And Scotiabank's investment in that mega-bank would help to boost its profile in the region, making future acquisitions easier. The more Scotiabank gets to know a market and its politicians, regulators and economics, the better, Mr. Pitfield said.

Scotiabank is learning about the Thai market, where the process for car loans is more “manual” and relationship-oriented than in Canada.

A recent analyst note by Tisco Research said: “A slowing economy and the uncertain political outlook are likely to make 2007 another tough year for the Thai auto industry,” but the long-term outlook is positive and domestic car sales are on the rise as concern over the security situation in Bangkok has decreased.

Mr. Pitfield brushes off worries about Thailand's political stability. The bank is salivating over the upwardly mobile young people in a population roughly double the size of Canada's.

Ditto for Malaysia. “Malaysia, for us, is exactly the same kind of market as Thailand — good potential, good population, good economics, good future for the country,” Mr. Pitfield said.

“And we're hoping as they act out their master plan for financial services companies that foreigners will be allowed increasingly to bank in Malaysia.”

Scotiabank has reached its current allowable limits for growth in Malaysia, where it was able to open four branches recently as long as one was in an urban area, two suburban, and the fourth rural, Scotiabank spokeswoman Krista Pawley said.

Mr. Pitfield doesn't know how long it will be before Scotiabank has a hefty presence in Asia.

“Realistically, it will probably be longer, because they are bigger countries, they are very established in their own right, very worthy competitors, and we're very new from a retail perspective in these markets,” he said.

“Having said that, one of the things I've found about having a network like this is it's impossible to know. You don't know what partner is out there that you could identify who could completely transform your presence in that market.”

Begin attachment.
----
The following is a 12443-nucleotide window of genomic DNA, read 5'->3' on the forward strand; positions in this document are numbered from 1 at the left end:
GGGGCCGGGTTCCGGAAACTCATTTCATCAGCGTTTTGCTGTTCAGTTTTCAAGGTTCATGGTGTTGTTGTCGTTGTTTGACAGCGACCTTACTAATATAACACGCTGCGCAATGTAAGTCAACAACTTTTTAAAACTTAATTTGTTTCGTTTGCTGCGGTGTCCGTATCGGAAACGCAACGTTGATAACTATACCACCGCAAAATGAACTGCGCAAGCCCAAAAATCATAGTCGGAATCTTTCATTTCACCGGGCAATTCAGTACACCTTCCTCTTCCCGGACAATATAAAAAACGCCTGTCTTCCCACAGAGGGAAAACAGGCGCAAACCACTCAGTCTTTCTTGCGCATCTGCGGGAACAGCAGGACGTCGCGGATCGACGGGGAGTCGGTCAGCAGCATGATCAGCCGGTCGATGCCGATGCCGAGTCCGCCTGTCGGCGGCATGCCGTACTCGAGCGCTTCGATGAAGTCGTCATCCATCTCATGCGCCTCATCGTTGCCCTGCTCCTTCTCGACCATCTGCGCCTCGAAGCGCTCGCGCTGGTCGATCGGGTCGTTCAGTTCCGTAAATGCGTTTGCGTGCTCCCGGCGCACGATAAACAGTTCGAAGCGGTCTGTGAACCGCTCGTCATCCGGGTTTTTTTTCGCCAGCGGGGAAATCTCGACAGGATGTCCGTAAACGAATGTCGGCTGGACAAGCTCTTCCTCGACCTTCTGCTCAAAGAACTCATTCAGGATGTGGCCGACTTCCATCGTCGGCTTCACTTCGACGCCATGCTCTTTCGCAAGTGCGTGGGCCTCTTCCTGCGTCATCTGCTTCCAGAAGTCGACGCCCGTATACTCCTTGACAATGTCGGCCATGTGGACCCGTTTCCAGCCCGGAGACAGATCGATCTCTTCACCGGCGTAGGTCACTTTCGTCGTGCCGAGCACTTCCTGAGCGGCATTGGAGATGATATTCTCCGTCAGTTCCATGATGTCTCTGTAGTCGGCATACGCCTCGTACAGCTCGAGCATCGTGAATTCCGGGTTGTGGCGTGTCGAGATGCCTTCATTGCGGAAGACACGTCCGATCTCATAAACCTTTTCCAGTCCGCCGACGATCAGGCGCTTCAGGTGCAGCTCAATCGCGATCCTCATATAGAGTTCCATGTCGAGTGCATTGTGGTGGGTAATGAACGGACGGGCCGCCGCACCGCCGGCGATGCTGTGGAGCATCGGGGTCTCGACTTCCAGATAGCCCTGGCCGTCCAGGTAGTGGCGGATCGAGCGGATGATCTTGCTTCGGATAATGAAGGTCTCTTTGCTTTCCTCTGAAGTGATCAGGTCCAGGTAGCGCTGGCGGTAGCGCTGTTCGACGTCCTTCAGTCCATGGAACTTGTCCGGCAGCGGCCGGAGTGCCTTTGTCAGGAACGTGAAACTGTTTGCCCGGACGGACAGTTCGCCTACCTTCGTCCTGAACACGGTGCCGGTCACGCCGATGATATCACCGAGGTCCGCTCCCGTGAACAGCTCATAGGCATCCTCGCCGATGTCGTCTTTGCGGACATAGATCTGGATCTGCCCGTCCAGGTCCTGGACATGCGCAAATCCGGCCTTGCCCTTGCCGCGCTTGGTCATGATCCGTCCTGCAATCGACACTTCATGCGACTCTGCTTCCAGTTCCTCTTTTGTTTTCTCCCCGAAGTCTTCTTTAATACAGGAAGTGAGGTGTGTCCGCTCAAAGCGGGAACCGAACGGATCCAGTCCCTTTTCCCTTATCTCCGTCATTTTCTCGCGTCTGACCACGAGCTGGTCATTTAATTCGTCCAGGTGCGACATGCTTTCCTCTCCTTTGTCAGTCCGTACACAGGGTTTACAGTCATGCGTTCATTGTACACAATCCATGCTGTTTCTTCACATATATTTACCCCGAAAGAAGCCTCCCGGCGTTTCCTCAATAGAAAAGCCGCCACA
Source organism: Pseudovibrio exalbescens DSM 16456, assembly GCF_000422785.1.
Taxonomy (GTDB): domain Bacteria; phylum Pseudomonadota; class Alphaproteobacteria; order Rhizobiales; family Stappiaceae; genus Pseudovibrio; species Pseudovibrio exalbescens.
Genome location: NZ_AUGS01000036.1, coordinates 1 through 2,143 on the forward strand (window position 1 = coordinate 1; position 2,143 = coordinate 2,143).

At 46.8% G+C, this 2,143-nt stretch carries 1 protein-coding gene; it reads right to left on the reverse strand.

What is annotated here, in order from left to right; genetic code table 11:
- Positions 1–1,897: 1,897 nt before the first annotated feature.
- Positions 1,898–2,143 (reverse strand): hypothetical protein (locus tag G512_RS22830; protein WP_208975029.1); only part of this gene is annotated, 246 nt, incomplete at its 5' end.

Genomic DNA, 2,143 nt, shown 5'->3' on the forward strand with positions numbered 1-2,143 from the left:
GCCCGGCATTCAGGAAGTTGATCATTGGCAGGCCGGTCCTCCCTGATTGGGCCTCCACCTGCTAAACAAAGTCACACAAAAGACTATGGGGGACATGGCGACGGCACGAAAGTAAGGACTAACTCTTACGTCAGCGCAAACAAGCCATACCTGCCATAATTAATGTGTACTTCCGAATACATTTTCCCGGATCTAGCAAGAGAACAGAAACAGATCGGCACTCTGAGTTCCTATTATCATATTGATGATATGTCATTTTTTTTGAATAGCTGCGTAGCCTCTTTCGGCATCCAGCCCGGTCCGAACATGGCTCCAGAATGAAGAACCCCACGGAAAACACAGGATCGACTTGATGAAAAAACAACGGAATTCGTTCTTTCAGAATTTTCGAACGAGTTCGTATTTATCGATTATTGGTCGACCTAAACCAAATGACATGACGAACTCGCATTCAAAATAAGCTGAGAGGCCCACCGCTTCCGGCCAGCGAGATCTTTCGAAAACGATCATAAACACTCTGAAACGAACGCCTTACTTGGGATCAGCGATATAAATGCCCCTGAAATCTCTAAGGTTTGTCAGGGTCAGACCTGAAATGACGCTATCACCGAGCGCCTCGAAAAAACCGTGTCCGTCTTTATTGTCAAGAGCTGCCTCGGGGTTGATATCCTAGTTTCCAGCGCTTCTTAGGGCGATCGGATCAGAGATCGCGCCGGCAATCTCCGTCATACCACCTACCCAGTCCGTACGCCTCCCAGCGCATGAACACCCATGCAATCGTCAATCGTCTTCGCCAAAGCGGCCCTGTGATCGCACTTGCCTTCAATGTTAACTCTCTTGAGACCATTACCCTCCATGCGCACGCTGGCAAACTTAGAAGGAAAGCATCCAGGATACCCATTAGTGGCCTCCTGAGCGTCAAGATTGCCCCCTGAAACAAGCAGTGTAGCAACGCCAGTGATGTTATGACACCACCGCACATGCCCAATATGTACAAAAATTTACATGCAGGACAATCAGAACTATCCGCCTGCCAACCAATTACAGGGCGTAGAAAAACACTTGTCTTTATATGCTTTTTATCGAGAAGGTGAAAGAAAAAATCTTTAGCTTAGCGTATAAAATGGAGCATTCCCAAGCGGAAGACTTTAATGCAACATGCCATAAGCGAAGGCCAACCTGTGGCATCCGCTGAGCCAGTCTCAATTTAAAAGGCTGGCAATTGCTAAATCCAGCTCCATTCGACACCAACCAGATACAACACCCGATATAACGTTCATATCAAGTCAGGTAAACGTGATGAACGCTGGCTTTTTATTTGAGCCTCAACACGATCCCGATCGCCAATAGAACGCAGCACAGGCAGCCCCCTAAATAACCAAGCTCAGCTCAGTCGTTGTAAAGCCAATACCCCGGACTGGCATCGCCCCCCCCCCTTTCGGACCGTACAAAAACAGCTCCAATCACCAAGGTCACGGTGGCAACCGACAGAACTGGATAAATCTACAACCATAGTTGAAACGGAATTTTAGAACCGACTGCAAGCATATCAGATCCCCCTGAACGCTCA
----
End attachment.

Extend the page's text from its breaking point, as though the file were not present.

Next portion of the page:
Reuters, 5 April 2007

Bank of Nova Scotia is open to talks to buy a stake in Malaysia's fourth-largest lender, RHB Bank, if such a move suits its strategy, a Scotiabank executive said yesterday. "We are always interested in opportunities to expand our presence, especially in a market like Malaysia. If it aligns with our bank's strategy, we are open to discussion," said Michele Kwok, senior vice-president for Asia Pacific, when asked if Scotiabank would be interested in a stake in RHB. A stake in RHB Bank will be soon be up for grabs after the state pension fund made a successful US$3.68-billion bid for parent companies RHB Capital and Rashid Hussain last month. The fund has said it wants to find a strategic equity partner for RHB and that it will sell down to about 35%. Ms. Kwok spoke to reporters after opening a new Scotiabank branch outside Kuala Lumpur, one of four new outlets recently approved by Malaysia's central bank. The government keeps a tight rein on foreign banks, allowing them only a few new branches each year. Scotiabank, Canada's third-biggest bank by assets, now has just five branches in Malaysia after 14 years there.